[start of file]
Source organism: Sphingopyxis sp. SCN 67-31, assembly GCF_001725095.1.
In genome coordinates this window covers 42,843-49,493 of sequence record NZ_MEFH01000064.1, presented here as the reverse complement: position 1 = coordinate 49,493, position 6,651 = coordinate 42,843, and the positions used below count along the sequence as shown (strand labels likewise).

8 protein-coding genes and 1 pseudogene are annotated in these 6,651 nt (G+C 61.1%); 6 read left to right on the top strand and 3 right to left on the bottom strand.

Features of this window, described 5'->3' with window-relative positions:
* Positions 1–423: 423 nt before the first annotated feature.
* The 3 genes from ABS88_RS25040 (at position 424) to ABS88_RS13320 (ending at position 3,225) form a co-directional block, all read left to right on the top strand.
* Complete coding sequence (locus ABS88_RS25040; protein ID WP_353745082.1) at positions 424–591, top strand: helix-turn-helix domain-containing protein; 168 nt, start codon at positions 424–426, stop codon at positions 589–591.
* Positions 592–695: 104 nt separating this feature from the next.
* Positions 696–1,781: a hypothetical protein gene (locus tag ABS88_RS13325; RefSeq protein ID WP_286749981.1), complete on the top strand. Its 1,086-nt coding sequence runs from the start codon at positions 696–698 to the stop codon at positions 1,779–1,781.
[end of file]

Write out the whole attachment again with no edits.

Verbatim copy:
Source organism: Sphingopyxis sp. SCN 67-31, assembly GCF_001725095.1.
In genome coordinates this window covers 42,843-49,493 of sequence record NZ_MEFH01000064.1, presented here as the reverse complement: position 1 = coordinate 49,493, position 6,651 = coordinate 42,843, and the positions used below count along the sequence as shown (strand labels likewise).

8 protein-coding genes and 1 pseudogene are annotated in these 6,651 nt (G+C 61.1%); 6 read left to right on the top strand and 3 right to left on the bottom strand.

Features of this window, described 5'->3' with window-relative positions:
* Positions 1–423: 423 nt before the first annotated feature.
* The 3 genes from ABS88_RS25040 (at position 424) to ABS88_RS13320 (ending at position 3,225) form a co-directional block, all read left to right on the top strand.
* Complete coding sequence (locus ABS88_RS25040; protein ID WP_353745082.1) at positions 424–591, top strand: helix-turn-helix domain-containing protein; 168 nt, start codon at positions 424–426, stop codon at positions 589–591.
* Positions 592–695: 104 nt separating this feature from the next.
* Positions 696–1,781: a hypothetical protein gene (locus tag ABS88_RS13325; RefSeq protein ID WP_286749981.1), complete on the top strand. Its 1,086-nt coding sequence runs from the start codon at positions 696–698 to the stop codon at positions 1,779–1,781.